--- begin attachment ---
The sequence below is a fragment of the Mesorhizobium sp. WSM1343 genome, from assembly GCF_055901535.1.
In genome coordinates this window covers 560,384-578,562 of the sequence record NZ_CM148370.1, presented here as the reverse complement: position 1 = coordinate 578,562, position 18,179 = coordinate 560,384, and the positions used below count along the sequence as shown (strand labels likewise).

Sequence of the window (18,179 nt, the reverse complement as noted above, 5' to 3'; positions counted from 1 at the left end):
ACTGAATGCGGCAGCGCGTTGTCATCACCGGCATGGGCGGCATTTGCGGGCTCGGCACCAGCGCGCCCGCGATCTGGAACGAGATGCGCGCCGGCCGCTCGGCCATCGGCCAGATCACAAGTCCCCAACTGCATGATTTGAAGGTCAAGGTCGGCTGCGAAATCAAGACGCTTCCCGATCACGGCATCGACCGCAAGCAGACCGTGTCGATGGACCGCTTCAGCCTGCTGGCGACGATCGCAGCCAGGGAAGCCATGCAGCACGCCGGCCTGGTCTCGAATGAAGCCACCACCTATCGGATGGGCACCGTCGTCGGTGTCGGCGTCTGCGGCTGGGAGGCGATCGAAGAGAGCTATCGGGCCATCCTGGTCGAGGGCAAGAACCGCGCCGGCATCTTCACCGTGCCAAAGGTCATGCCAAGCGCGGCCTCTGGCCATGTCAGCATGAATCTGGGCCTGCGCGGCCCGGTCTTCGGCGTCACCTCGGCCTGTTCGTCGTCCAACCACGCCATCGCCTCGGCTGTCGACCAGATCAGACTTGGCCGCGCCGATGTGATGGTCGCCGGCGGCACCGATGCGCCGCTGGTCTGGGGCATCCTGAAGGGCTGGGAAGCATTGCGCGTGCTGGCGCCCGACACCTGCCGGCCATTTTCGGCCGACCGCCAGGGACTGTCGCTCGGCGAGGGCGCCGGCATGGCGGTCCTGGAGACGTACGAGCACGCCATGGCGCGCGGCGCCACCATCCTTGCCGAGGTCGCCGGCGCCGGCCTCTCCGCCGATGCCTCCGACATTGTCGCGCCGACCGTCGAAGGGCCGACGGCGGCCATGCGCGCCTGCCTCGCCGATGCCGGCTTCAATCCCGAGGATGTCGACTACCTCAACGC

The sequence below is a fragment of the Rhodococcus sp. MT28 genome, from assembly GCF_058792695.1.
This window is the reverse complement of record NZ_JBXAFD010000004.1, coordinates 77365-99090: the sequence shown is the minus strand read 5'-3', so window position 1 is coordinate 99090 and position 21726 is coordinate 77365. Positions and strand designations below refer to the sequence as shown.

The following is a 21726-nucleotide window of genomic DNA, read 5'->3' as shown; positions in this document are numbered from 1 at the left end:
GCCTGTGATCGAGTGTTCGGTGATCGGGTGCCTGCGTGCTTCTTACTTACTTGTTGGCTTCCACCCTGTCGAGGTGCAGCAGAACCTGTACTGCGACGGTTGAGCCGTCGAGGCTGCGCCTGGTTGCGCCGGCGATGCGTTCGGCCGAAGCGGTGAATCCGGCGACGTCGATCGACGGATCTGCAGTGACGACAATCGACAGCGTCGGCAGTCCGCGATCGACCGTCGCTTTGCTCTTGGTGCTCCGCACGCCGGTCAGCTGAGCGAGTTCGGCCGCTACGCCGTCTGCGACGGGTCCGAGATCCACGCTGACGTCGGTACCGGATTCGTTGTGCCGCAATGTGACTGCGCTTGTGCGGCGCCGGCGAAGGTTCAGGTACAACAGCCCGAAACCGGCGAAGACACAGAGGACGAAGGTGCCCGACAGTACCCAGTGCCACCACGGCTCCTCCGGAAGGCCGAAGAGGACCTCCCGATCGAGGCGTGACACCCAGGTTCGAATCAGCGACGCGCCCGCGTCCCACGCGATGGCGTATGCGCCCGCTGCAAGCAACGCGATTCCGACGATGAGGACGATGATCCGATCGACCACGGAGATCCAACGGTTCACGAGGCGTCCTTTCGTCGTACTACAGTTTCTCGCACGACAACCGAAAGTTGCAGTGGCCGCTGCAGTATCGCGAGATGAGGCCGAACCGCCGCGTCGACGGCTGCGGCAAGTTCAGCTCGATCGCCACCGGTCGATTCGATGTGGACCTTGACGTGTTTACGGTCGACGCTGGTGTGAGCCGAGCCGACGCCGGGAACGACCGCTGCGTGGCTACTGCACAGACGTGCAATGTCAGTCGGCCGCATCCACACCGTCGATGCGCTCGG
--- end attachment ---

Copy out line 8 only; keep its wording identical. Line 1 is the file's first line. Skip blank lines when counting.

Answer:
GCCTGTGATCGAGTGTTCGGTGATCGGGTGCCTGCGTGCTTCTTACTTACTTGTTGGCTTCCACCCTGTCGAGGTGCAGCAGAACCTGTACTGCGACGGTTGAGCCGTCGAGGCTGCGCCTGGTTGCGCCGGCGATGCGTTCGGCCGAAGCGGTGAATCCGGCGACGTCGATCGACGGATCTGCAGTGACGACAATCGACAGCGTCGGCAGTCCGCGATCGACCGTCGCTTTGCTCTTGGTGCTCCGCACGCCGGTCAGCTGAGCGAGTTCGGCCGCTACGCCGTCTGCGACGGGTCCGAGATCCACGCTGACGTCGGTACCGGATTCGTTGTGCCGCAATGTGACTGCGCTTGTGCGGCGCCGGCGAAGGTTCAGGTACAACAGCCCGAAACCGGCGAAGACACAGAGGACGAAGGTGCCCGACAGTACCCAGTGCCACCACGGCTCCTCCGGAAGGCCGAAGAGGACCTCCCGATCGAGGCGTGACACCCAGGTTCGAATCAGCGACGCGCCCGCGTCCCACGCGATGGCGTATGCGCCCGCTGCAAGCAACGCGATTCCGACGATGAGGACGATGATCCGATCGACCACGGAGATCCAACGGTTCACGAGGCGTCCTTTCGTCGTACTACAGTTTCTCGCACGACAACCGAAAGTTGCAGTGGCCGCTGCAGTATCGCGAGATGAGGCCGAACCGCCGCGTCGACGGCTGCGGCAAGTTCAGCTCGATCGCCACCGGTCGATTCGATGTGGACCTTGACGTGTTTACGGTCGACGCTGGTGTGAGCCGAGCCGACGCCGGGAACGACCGCTGCGTGGCTACTGCACAGACGTGCAATGTCAGTCGGCCGCATCCACACCGTCGATGCGCTCGG